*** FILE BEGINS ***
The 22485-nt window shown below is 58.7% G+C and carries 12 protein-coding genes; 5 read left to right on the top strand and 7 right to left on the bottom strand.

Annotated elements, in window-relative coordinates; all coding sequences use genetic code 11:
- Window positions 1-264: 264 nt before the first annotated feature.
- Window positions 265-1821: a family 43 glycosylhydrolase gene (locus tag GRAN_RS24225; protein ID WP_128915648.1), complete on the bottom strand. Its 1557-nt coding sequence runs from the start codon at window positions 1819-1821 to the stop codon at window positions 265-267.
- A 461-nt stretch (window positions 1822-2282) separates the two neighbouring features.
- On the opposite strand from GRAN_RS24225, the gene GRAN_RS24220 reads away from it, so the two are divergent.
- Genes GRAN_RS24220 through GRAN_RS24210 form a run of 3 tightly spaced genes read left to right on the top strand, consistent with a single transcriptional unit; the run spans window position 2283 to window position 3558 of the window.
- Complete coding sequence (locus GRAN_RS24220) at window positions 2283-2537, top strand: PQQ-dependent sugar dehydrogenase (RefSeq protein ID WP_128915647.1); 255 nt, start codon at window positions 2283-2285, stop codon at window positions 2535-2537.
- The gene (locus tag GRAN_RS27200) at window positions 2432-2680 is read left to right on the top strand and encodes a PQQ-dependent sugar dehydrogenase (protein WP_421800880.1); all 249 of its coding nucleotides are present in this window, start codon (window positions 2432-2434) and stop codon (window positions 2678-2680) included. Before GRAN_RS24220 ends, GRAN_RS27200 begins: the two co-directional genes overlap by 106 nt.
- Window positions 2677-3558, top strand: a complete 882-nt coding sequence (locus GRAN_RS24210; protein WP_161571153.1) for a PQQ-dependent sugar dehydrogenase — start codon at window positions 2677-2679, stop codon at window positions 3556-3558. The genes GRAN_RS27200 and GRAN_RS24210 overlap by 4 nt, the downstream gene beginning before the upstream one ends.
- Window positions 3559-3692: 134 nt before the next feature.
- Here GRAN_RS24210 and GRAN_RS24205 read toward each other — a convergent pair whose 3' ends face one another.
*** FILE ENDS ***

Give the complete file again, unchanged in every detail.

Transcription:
The 22485-nt window shown below is 58.7% G+C and carries 12 protein-coding genes; 5 read left to right on the top strand and 7 right to left on the bottom strand.

Annotated elements, in window-relative coordinates; all coding sequences use genetic code 11:
- Window positions 1-264: 264 nt before the first annotated feature.
- Window positions 265-1821: a family 43 glycosylhydrolase gene (locus tag GRAN_RS24225; protein ID WP_128915648.1), complete on the bottom strand. Its 1557-nt coding sequence runs from the start codon at window positions 1819-1821 to the stop codon at window positions 265-267.
- A 461-nt stretch (window positions 1822-2282) separates the two neighbouring features.
- On the opposite strand from GRAN_RS24225, the gene GRAN_RS24220 reads away from it, so the two are divergent.
- Genes GRAN_RS24220 through GRAN_RS24210 form a run of 3 tightly spaced genes read left to right on the top strand, consistent with a single transcriptional unit; the run spans window position 2283 to window position 3558 of the window.
- Complete coding sequence (locus GRAN_RS24220) at window positions 2283-2537, top strand: PQQ-dependent sugar dehydrogenase (RefSeq protein ID WP_128915647.1); 255 nt, start codon at window positions 2283-2285, stop codon at window positions 2535-2537.
- The gene (locus tag GRAN_RS27200) at window positions 2432-2680 is read left to right on the top strand and encodes a PQQ-dependent sugar dehydrogenase (protein WP_421800880.1); all 249 of its coding nucleotides are present in this window, start codon (window positions 2432-2434) and stop codon (window positions 2678-2680) included. Before GRAN_RS24220 ends, GRAN_RS27200 begins: the two co-directional genes overlap by 106 nt.
- Window positions 2677-3558, top strand: a complete 882-nt coding sequence (locus GRAN_RS24210; protein WP_161571153.1) for a PQQ-dependent sugar dehydrogenase — start codon at window positions 2677-2679, stop codon at window positions 3556-3558. The genes GRAN_RS27200 and GRAN_RS24210 overlap by 4 nt, the downstream gene beginning before the upstream one ends.
- Window positions 3559-3692: 134 nt before the next feature.
- Here GRAN_RS24210 and GRAN_RS24205 read toward each other — a convergent pair whose 3' ends face one another.